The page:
January 10, 2011 - Tate Etc. - #21 magazine – Spring issue out now
January 10, 2011

#21 magazine – Spring issue out now

TATE ETC. Issue 21
Visiting and Revisiting Art, etcetera

www.tate.org.uk/tateetc

Highlights include…
Ed Ruscha
on John Everett Millais
‘Watercolour’ by David Attenborough, Deanna Petherbridge, Vidya Gastaldon and Robert Macfarlane
Francesco Bonami, Marco Barrera Bassols & Jorge Macchi on Gabriel Orozco
Charlotte Klonk, Miklas Maak & Thomas Demand on museum display
Christopher Turner on blots
Wulf Herzogenrath on Nam June Paik
Anna Dezeuze on the void
Ed Ruscha on John Everett Millais
Brian Dillon on Susan Hiller
Simon Starling on Project for a Masquerade
William Jeffett on Joan Miró

Describing Millais‘ Ophelia as “a trigger in my art; an inspiration for what I’m doing”, American artist Ed Ruscha reveals a long-held fascination with one of Tate’s most admired paintings and explains the impact it has had on his work.

Tate Modern’s forthcoming exhibition explores Joan Miró‘s political engagement, his Catalan identity, and resonances the Spanish Civil War and Franco’s regime had on his work. Here, William Jeffert considers his series Burnt Canvases as “a protest constructed within the practice of art.”

In her mixed-media installations and video works, Susan Hiller‘s art journeys through the intangible landscapes of imagination, dreams and memories. Anticipating her forthcoming Tate survey exhibition, Brian Dillon examines the “rigorous ambiguity” that is central to much of Hiller’s work.

To accompany the grand survey of watercolour painting in Great Britain to be staged at Tate Britain, TATE ETC. invites a selection of naturalists, writers, artists, editors and enthusiasts to celebrate this persistent medium. Mathew Paris‘s thirteenth-century Map of the British Isles to Paul Nash‘s early twentieth-century Wire, the variety of styles, subjects and techniques found in these images offers the viewer an alternative history of art.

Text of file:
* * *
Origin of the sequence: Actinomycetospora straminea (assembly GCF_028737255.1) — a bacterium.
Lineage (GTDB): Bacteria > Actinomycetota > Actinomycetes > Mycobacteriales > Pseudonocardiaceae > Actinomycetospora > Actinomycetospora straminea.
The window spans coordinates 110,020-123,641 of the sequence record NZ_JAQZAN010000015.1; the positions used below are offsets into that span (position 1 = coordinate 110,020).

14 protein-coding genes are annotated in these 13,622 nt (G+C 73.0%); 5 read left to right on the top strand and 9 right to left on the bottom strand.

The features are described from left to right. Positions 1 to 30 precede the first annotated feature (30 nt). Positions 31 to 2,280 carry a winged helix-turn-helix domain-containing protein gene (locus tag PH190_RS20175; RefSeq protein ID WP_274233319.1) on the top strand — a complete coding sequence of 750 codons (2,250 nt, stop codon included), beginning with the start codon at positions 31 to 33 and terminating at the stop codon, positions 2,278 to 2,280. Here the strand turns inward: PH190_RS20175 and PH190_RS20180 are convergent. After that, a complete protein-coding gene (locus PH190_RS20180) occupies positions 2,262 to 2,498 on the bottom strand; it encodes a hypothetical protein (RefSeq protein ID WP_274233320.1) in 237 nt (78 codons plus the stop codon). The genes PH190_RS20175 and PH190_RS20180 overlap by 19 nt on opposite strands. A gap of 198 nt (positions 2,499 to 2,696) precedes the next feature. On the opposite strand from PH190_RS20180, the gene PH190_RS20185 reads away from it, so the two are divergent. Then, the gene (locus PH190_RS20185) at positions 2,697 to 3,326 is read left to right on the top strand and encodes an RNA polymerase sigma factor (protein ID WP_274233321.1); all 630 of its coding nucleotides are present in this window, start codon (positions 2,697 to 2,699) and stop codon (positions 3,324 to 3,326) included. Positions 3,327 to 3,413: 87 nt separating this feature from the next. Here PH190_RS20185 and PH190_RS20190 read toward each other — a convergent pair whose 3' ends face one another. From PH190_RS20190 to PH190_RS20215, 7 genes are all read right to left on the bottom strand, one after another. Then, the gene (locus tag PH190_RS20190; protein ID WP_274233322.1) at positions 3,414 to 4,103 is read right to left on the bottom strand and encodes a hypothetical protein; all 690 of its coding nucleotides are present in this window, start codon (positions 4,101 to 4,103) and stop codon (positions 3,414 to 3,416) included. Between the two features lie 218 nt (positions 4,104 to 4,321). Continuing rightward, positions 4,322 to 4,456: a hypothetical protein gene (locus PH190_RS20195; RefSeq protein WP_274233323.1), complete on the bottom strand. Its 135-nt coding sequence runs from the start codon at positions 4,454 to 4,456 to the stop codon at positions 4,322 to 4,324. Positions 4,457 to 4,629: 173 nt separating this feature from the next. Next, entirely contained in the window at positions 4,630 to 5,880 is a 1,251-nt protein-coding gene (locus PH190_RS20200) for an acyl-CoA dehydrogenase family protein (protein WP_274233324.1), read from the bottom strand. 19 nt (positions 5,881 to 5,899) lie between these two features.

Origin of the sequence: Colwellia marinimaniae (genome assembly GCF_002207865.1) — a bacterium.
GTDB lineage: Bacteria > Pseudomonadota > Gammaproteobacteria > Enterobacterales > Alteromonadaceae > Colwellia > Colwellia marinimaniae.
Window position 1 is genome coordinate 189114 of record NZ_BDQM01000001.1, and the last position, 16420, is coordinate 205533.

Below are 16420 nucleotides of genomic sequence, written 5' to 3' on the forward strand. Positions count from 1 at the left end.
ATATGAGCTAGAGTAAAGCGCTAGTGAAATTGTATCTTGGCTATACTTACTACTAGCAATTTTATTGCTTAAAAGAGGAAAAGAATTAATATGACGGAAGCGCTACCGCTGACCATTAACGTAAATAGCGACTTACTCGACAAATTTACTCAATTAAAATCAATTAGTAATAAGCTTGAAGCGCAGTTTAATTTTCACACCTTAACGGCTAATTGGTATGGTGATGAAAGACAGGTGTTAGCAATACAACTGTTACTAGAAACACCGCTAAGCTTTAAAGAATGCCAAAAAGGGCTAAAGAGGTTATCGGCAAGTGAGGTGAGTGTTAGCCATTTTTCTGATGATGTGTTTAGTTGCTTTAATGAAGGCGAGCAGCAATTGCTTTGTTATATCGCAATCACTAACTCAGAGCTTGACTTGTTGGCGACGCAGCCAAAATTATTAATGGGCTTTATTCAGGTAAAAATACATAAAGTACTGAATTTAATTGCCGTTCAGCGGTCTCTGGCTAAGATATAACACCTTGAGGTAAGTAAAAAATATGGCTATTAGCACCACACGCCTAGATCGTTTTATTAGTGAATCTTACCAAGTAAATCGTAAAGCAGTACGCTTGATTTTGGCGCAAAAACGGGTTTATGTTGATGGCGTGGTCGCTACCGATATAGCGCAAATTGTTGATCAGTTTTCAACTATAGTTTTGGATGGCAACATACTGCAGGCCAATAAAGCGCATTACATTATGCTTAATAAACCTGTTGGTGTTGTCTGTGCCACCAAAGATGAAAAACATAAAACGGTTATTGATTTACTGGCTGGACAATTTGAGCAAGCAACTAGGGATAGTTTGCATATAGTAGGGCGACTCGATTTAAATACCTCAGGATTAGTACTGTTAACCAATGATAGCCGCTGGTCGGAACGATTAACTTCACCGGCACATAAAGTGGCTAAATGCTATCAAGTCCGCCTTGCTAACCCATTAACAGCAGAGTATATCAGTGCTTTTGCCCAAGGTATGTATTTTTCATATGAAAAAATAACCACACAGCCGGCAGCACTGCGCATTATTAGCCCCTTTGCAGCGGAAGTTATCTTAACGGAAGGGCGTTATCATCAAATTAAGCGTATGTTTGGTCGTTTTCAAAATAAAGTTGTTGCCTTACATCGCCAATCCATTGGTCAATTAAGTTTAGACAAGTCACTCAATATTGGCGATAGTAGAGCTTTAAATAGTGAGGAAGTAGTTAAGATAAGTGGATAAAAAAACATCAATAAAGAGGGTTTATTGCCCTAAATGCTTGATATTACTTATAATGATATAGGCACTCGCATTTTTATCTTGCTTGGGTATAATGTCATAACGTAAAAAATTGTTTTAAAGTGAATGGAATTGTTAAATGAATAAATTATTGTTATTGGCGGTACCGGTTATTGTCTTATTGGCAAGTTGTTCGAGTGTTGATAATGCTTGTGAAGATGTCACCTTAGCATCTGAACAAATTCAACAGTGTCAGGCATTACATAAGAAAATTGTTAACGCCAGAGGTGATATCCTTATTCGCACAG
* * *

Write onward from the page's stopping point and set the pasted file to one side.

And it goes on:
Ever since its debut at the Venice Biennale in 1993, Gabriel Orozco‘s Empty Show Box has provoked controversy. The curator of his Venice show Francesco Bonami looks back at how the Mexican emerged as an important figure in contemporary art. Plus Marco Barrera Bassols recalls how he helped Orozco to find and assemble a whale skeleton for his extraordinary piece Mobile Matrix.

The Romantics display in the Clore Galleries at Tate Britain features more than 170 paintings and prints, as well as photographs from the 1970s to the present day. Nicholas Alfrey questions how these photographs articulate the legacies of British Romantic art.

“The blot has been the rawest and most blatant expression of artistic debates about interpretation.” Examining the work and theories of artists from Leonardo da Vinci to Cornelia Parker and Vik Muniz, Christopher Turner explores the power accidental marks have held in the creation of art.

Describing Millais‘ Ophelia as “a trigger in my art; an inspiration for what I’m doing”, American artist Ed Ruscha reveals a long-held fascination with one of Tate’s most admired paintings and explains the impact it has had on his work.

Often considered the father of video art, the pioneering Korean-born American artist and composer Nam June Paik has collaborated with many fellow avant-garde practitioners throughout his career, often with notorious results. On the eve of a retrospective at Tate Liverpool, Wulf Herzogenrath celebrates the early decades of Paik’s remarkable career.

“anti-technological technology.” Nam June Paik p32

“a dragonfly, a caterpillar, a stag beetle… a greyhound, an African parrot… gaudy macaws and a marmoset.” David Attenborough, p52

“I feel as if there is a little silver thread between that painting and mine” Ed Ruscha, p34

“Embarrassing, disquieting, unspeakable.” Christopher Turner, p62

“It’s the most Futurist painting of all—so far it is only signed, and I’ll never paint it.” Anna Dezeuze sites a French cartoon from 1912.

“My ideal would really be just to pick up a handful of paint and throw it at the canvas and hope that the portrait was there.” Francis Bacon, p65

“I was glowing. Everything was glowing…It was a marvel.” Susan Hiller, Witness, p39

“Improvise with rage.” Joan Miró, p68

TATE ETC. – Europe’s Largest Art Magazine
www.tate.org.uk/tateetc/subscribe
Or call +44 (0)20 7887 8959
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